The characteristic properties of the type of filter with which the invention is concerned are shown in Fig. 4, in which the abscissae represent the purifying speed (mg/sec.) and the ordinates .represent the concentration of the particles (mg/1). From curve A it appears that during the purification operation, i. e. with a decrease in concentration, the purifying speed also decreases until it becomes zero after a certain time when all particles have been removed from the fluid. It will be appreciated that the time in which this is effected depends upon the shape of the curve. Assumed, for instance, that when using a filter having a curve A, with a concentration p the purification begins at a speed a, then the speed will, at every moment, be materially higher than if the purification were effected with a filter having a curve B and an initial speed b. Due to this the entire purifying operation in the first-mentioned case proceeds much more rapidly than in the last-mentioned case. The advantages gained by such filters is shown by the difference between the curves A and B.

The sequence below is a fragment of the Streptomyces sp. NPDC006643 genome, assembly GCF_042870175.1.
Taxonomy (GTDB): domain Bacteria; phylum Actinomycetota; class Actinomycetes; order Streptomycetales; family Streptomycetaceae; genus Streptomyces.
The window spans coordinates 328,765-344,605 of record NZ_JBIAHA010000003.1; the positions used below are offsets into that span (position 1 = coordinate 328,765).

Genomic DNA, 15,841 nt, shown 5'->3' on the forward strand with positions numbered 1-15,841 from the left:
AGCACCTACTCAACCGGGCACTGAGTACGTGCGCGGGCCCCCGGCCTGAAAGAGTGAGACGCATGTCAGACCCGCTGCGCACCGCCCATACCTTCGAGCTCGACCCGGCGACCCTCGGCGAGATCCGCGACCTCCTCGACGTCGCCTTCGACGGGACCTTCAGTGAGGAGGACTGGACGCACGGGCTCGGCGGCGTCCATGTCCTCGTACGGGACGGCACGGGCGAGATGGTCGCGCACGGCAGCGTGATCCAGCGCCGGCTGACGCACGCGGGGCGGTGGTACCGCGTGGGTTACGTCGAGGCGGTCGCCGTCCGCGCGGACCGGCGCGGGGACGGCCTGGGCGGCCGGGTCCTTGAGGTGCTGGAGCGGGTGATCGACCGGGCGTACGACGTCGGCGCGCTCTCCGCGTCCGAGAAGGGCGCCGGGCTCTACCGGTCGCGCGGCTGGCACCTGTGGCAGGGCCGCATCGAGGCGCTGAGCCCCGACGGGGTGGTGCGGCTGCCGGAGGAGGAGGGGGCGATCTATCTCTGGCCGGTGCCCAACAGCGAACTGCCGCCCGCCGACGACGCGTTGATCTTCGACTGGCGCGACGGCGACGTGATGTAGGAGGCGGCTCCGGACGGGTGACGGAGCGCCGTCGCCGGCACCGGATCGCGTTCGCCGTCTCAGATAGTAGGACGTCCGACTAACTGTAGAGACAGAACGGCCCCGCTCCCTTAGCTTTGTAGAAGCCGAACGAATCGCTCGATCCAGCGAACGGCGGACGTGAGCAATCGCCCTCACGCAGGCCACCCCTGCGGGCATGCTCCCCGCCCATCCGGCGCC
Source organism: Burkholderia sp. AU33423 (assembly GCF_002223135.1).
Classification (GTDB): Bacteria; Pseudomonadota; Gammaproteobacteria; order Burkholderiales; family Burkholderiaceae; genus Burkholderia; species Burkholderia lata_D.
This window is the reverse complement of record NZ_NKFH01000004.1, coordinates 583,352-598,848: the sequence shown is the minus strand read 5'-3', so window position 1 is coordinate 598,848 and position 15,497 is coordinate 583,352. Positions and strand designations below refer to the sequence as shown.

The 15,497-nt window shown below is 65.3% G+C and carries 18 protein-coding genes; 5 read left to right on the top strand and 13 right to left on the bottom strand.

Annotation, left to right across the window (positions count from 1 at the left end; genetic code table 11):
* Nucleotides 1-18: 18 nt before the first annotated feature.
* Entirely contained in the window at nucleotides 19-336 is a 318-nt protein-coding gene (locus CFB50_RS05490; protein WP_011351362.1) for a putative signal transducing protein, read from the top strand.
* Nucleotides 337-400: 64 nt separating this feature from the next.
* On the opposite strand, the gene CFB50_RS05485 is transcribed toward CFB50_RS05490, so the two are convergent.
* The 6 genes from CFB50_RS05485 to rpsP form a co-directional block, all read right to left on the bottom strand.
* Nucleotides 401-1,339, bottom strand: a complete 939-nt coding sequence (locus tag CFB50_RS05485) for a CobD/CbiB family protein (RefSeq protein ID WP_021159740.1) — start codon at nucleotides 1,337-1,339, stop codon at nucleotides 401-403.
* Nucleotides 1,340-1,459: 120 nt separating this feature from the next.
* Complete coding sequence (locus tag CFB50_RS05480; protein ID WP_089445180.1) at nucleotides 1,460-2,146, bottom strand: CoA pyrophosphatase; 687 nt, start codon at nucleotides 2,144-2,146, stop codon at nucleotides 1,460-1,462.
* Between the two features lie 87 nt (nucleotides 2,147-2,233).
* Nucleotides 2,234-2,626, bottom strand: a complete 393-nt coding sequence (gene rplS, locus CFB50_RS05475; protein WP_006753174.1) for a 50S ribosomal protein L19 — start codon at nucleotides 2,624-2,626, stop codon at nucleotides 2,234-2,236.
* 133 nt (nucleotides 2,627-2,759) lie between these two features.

It should be remarked that with well-known filters it has been impracticable, even without intermediate cleaning of the filter, to attain the zero-point of the curve, because complete removal of the particles from the fluid would take too long a time in practice. As has been stated above, this is due to the fact that in thesefilters the collected Vparticles are for the greater part retained in the path of fiow of the fluid and are consequently partly carried away again by the fluid. Although by repeatedly cleaning the filter the remainder left in the fluid can be reduced, in practice always a small amount remains.